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A defeasible estate is created when a grantor transfers land conditionally. Upon the happening of the event or condition stated by the grantor, the transfer may be void or at least subject to annulment. (An estate not subject to such conditions is called an indefeasible estate.) Historically, the common law has frowned on the use of defeasible estates as it interferes with the owners' enjoyment of their property and as such has made it difficult to create a valid future interest. Unless a defeasible estate is clearly intended, modern courts will construe the language against this type of estate. Three types of defeasible estates are the fee simple determinable, fee simple subject to an executory limitation or interest, and the fee simple subject to a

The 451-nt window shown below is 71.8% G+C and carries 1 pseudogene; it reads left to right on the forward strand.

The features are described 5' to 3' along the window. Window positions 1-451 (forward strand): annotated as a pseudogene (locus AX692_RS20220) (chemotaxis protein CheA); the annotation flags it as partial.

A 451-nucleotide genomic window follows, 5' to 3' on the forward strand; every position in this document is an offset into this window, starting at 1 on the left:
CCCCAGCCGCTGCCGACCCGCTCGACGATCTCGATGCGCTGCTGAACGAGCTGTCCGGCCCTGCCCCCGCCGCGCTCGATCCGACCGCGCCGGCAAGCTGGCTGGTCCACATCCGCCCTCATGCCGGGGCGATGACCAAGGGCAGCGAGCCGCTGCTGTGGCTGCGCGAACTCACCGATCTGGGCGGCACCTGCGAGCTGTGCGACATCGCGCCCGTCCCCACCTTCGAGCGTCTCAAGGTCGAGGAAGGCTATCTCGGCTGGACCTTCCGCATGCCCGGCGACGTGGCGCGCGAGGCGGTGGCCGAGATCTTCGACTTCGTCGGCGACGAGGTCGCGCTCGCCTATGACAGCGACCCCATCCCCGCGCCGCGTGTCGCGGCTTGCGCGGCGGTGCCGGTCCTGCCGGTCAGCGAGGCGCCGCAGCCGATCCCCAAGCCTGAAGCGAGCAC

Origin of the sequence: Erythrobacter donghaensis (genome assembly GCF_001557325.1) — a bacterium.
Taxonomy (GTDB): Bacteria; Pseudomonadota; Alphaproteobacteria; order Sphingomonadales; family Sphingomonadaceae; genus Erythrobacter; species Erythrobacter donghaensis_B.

A fee simple determinable is an estate that will end automatically when the stated event or condition occurs. The interest will revert to the grantor or the heirs of the grantor. Normally, a
Some jurisdictions in the
A fee simple determinable does not violate the rule against perpetuities, since the interest in real property reverts to the grantor or his heirs, who are measuring lives.